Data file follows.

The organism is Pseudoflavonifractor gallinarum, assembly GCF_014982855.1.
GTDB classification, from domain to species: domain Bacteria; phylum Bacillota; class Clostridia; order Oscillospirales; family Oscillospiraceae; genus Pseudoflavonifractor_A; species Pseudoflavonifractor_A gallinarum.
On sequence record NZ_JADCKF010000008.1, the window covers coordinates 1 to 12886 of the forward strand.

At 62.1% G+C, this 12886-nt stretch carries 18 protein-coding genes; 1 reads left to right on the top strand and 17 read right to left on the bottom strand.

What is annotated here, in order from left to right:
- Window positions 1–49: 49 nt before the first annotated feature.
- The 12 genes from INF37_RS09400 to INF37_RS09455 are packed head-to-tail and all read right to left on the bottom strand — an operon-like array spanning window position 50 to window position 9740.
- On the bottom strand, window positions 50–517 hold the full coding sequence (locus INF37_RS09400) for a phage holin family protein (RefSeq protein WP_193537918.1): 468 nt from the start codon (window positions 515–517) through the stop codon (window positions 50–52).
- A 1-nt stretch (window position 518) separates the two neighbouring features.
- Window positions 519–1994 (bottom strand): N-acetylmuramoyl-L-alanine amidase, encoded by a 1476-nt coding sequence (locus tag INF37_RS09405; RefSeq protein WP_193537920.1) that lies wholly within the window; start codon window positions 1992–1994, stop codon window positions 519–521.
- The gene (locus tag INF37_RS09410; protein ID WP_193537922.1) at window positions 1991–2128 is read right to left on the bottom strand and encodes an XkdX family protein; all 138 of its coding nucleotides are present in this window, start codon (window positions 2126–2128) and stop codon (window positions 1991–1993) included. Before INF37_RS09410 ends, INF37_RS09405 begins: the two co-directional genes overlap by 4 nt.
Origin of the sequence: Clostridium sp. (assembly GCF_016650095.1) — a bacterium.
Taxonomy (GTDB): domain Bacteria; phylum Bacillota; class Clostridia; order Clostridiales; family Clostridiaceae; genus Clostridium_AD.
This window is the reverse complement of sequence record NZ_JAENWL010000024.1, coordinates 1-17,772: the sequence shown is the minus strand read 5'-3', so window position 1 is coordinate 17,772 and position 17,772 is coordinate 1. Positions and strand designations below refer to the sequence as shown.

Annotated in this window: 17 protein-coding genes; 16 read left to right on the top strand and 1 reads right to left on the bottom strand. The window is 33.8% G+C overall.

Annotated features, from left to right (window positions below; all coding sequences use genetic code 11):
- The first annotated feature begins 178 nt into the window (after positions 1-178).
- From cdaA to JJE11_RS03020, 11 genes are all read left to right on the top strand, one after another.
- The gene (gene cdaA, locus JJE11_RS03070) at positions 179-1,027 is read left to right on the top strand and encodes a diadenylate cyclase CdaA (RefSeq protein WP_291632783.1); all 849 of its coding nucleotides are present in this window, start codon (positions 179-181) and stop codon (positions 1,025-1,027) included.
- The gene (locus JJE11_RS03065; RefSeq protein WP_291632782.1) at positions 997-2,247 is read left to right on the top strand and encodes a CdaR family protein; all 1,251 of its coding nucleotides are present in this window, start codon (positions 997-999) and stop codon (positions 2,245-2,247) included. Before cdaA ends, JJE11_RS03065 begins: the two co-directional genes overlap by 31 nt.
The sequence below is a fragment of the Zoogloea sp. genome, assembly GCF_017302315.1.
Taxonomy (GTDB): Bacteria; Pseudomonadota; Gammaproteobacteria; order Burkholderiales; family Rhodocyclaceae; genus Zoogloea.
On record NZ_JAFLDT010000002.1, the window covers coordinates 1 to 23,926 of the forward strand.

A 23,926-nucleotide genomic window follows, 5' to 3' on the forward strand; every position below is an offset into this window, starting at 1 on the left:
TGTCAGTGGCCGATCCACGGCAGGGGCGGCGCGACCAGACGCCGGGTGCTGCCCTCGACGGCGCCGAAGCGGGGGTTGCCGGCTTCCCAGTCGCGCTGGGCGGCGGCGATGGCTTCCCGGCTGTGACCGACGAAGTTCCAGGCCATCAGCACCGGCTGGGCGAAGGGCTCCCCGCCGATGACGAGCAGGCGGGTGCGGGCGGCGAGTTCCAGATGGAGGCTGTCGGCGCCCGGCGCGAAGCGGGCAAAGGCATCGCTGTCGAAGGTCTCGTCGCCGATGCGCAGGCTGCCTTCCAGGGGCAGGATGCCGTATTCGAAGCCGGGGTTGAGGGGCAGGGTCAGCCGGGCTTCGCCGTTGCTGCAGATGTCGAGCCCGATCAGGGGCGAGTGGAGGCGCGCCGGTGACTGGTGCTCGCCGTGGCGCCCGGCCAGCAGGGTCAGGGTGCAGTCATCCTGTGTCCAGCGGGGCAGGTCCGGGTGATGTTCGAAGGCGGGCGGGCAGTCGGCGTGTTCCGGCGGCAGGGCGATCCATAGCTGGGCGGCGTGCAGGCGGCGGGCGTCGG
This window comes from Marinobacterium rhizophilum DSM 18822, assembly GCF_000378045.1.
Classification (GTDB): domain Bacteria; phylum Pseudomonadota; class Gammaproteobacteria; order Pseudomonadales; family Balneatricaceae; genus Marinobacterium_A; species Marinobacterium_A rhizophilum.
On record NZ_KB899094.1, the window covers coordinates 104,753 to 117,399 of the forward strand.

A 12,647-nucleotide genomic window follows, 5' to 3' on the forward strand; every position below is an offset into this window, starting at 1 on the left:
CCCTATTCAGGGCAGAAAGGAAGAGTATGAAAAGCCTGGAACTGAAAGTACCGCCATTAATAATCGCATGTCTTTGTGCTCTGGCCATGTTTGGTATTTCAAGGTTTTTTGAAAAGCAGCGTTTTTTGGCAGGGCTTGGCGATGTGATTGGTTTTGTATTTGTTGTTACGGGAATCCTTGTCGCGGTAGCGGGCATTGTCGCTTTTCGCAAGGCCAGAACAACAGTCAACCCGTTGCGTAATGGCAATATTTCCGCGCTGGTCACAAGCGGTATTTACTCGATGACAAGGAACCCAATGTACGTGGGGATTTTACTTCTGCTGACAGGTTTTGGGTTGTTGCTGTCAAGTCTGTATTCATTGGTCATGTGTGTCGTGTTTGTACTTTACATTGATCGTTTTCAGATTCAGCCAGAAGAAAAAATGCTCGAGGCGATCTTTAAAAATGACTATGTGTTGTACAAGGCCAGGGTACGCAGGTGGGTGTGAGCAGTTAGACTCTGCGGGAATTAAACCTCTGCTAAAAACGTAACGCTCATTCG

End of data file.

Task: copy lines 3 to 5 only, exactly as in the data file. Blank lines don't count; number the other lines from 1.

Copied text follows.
On sequence record NZ_JADCKF010000008.1, the window covers coordinates 1 to 12886 of the forward strand.

At 62.1% G+C, this 12886-nt stretch carries 18 protein-coding genes; 1 reads left to right on the top strand and 17 read right to left on the bottom strand.

What is annotated here, in order from left to right: